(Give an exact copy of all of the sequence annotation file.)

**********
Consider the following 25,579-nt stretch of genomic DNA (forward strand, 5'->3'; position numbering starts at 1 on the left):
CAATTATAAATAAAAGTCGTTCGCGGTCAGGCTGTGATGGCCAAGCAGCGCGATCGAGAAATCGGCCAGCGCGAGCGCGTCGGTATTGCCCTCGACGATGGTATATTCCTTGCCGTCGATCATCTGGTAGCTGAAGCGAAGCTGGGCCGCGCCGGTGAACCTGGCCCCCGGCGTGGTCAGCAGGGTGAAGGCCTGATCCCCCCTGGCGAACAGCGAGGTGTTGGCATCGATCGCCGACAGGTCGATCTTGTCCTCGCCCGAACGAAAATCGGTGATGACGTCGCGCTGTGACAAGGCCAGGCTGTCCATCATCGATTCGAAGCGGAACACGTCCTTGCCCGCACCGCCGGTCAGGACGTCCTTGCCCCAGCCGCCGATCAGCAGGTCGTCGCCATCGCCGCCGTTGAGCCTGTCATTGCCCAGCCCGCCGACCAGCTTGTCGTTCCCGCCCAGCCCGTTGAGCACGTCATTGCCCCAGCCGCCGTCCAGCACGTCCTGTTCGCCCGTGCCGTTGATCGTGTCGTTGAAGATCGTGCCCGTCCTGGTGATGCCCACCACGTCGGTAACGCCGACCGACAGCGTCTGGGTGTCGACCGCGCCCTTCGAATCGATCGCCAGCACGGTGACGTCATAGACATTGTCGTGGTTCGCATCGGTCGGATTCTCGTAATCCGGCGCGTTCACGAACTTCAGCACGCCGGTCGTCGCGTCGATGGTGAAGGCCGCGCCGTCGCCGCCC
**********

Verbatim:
Consider the following 25,579-nt stretch of genomic DNA (forward strand, 5'->3'; position numbering starts at 1 on the left):
CAATTATAAATAAAAGTCGTTCGCGGTCAGGCTGTGATGGCCAAGCAGCGCGATCGAGAAATCGGCCAGCGCGAGCGCGTCGGTATTGCCCTCGACGATGGTATATTCCTTGCCGTCGATCATCTGGTAGCTGAAGCGAAGCTGGGCCGCGCCGGTGAACCTGGCCCCCGGCGTGGTCAGCAGGGTGAAGGCCTGATCCCCCCTGGCGAACAGCGAGGTGTTGGCATCGATCGCCGACAGGTCGATCTTGTCCTCGCCCGAACGAAAATCGGTGATGACGTCGCGCTGTGACAAGGCCAGGCTGTCCATCATCGATTCGAAGCGGAACACGTCCTTGCCCGCACCGCCGGTCAGGACGTCCTTGCCCCAGCCGCCGATCAGCAGGTCGTCGCCATCGCCGCCGTTGAGCCTGTCATTGCCCAGCCCGCCGACCAGCTTGTCGTTCCCGCCCAGCCCGTTGAGCACGTCATTGCCCCAGCCGCCGTCCAGCACGTCCTGTTCGCCCGTGCCGTTGATCGTGTCGTTGAAGATCGTGCCCGTCCTGGTGATGCCCACCACGTCGGTAACGCCGACCGACAGCGTCTGGGTGTCGACCGCGCCCTTCGAATCGATCGCCAGCACGGTGACGTCATAGACATTGTCGTGGTTCGCATCGGTCGGATTCTCGTAATCCGGCGCGTTCACGAACTTCAGCACGCCGGTCGTCGCGTCGATGGTGAAGGCCGCGCCGTCGCCGCCC